6. For the first three months in DPRK, the family was placed in a remote mountainous region, where they were educated in the Juche ideology and the political theory of Kim II- Sung. After this period, Mr. Oh was sent to the Mount Chilbo Liaison Office to work on a programme, entitled the Voice of National Salvation, to be broadcast to the Republic of Korea.
7. According to the source, Mr. Oh was then instructed by the agents who brought him to DPRK to bring in more students from Germany, with the nationality of the Republic of Korea. Ms. Shin allegedly objected to this activity and asked her husband to flee DPRK. Shortly thereafter, Mr. Oh was able to leave DPRK under the pretext that he was going to Germany to bring in more students holding the nationality of the Republic of Korea.
8. Ms. Shin and her two daughters were allegedly detained for the purpose of ensuring Mr. Oh’s loyalty. On his way to Germany in 1986, Mr. Oh defected to Denmark, where he requested political asylum. The following year, Ms. Shin and her daughters were taken to Yodok Camp for political prisoners. She and her daughters were allegedly detained because her husband did not return to DPRK.
9. In 1986, 1988 and 1991, Mr. Oh received letters from Ms. Shin and their daughters along with audio tapes of their voices and their photos, reportedly taken in Yodok camp. The tapes and photos were delivered in 1988 by a Mr. Yun Isang. Mr. Isang had initially assisted in bringing Mr. Oh and his family to DPRK. Mr. Isang further informed Mr. Oh that his family was being detained to prevent them from returning to the Republic of Korea and also because Mr. Oh had betrayed DPRK. In 1992, Mr. Oh moved to the Republic of Korea.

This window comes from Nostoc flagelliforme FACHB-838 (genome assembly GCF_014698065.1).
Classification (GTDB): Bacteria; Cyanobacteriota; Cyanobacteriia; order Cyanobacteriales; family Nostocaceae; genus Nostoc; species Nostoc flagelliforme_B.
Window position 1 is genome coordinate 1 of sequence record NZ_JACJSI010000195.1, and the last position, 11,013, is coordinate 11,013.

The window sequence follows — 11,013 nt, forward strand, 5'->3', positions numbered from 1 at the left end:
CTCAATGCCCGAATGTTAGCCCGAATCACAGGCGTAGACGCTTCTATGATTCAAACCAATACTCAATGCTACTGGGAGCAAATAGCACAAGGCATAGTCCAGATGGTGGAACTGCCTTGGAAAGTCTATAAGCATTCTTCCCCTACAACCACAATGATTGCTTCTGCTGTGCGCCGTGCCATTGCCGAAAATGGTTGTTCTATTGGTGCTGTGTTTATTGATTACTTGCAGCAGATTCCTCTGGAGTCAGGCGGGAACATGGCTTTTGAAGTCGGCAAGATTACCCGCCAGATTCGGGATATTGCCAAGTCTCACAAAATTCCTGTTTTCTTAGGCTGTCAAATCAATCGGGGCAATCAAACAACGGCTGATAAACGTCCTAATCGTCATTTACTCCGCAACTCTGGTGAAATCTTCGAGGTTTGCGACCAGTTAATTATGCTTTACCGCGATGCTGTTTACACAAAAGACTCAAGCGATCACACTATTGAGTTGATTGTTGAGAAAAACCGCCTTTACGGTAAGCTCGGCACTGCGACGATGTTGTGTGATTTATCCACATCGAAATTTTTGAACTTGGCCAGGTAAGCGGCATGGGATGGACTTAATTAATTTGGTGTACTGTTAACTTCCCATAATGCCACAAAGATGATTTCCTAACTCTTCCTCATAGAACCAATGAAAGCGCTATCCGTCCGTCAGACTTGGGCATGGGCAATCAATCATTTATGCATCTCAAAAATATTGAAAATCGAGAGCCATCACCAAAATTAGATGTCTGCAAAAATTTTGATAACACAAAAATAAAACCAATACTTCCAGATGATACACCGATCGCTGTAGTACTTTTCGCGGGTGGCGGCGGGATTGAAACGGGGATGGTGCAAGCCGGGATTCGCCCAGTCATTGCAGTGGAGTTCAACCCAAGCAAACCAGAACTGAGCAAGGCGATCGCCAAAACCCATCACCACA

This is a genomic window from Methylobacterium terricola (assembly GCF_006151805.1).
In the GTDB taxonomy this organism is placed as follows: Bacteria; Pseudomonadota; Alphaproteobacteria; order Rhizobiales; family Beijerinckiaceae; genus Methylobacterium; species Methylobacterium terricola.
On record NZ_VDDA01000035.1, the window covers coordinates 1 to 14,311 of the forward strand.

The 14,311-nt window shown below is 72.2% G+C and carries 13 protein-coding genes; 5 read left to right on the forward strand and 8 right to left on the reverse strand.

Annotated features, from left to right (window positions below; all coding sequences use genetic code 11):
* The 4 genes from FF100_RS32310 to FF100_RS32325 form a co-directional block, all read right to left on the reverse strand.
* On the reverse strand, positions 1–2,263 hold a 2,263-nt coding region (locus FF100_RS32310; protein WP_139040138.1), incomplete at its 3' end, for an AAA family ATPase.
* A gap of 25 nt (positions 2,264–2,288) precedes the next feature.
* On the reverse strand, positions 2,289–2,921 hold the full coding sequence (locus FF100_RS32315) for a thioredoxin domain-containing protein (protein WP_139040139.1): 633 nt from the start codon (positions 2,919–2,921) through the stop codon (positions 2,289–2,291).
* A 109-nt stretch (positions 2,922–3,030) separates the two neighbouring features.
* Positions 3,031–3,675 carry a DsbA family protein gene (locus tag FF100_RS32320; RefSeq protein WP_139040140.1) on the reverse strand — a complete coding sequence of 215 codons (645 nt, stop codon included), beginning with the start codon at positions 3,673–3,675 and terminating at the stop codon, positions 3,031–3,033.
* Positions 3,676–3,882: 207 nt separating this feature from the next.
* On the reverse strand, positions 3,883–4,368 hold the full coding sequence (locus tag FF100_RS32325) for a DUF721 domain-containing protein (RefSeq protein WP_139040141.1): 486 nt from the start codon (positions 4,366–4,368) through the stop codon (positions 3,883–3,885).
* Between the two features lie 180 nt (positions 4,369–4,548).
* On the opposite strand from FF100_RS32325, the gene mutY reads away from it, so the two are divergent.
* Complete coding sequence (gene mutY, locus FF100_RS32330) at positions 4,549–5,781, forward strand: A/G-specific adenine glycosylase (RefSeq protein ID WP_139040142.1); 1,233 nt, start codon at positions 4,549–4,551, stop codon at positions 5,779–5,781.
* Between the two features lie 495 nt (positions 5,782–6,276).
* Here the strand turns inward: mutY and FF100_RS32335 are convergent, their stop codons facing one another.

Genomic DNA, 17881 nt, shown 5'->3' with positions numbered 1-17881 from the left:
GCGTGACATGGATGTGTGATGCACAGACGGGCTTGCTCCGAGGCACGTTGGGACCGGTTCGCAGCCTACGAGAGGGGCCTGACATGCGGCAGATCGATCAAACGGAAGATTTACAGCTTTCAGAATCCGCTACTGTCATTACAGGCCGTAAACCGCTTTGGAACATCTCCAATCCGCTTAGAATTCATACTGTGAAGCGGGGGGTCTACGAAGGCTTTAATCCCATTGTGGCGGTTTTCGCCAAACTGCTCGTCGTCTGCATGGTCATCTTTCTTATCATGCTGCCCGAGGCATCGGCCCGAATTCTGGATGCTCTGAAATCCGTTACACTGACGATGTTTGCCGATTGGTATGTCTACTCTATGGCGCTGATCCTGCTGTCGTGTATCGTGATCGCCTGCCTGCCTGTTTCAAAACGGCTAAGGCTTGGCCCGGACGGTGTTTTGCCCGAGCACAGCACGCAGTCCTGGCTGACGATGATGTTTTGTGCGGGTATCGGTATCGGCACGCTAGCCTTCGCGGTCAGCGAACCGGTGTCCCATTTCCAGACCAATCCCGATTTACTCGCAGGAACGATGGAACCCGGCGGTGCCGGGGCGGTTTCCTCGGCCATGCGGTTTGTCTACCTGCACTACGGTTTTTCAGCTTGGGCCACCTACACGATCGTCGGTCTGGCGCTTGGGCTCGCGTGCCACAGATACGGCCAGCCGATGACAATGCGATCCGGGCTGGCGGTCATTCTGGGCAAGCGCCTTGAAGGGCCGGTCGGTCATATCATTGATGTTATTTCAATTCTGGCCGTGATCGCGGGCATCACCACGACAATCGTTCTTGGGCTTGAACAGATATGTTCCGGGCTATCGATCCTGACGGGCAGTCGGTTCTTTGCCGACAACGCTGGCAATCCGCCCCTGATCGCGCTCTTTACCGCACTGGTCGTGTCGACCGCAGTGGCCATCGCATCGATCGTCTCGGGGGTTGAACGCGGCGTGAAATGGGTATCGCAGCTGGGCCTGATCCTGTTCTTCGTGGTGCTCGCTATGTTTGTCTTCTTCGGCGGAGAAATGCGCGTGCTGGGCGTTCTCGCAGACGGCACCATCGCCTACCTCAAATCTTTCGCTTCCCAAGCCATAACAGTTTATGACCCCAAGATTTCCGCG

10. The source alleges that to be classified as a political prisoner in DPRK, means that a warrant is not necessary to carry out an arrest. Furthermore, persons who are accused of political crimes are normally taken from their homes and detained in a camp.
11. The source also reports that Ms. Shin and her two daughters have been held in detention since 1987 and that DPRK’s National Security Agency is responsible for overseeing their detention.
12. Ms. Shin and her daughters were initially detained in Yodok Camp, more specifically in an area called Daesuk-ri. Thereafter, they were moved to a camp near Pyongyang. Since the early 1990s, there has been no news of the whereabouts of Ms. Shin and her daughters.
13. The source reports that Ms. Shin and her daughters are ordinary civilians who have been detained solely because of Mr. Oh’s defection. Reportedly, despite numerous attempts by Mr. Oh to obtain news of Ms. Shin and their daughters, the authorities of DPRK have ignored these requests. The source further asserts that there are no adequate or reasonable legal provisions that justify the detention of Ms. Shin and her two daughters, and that they are not remaining in DPRK of their own free will.
14. In 1995, the Working Group was seized of the case relating to Ms. Shin and her two daughters, but filed the case under paragraph 14 (b) of its former Methods of work (E/CN.4/1992/20, p. 6). Upon receipt of further information, the Working Group addressed a communication to the Government of DPRK on 1 March 2012. The Working Group requested the Government to provide detailed information about the current situation of Ms. Shin and her daughters, and to provide clarification about the legal provisions justifying their continued detention.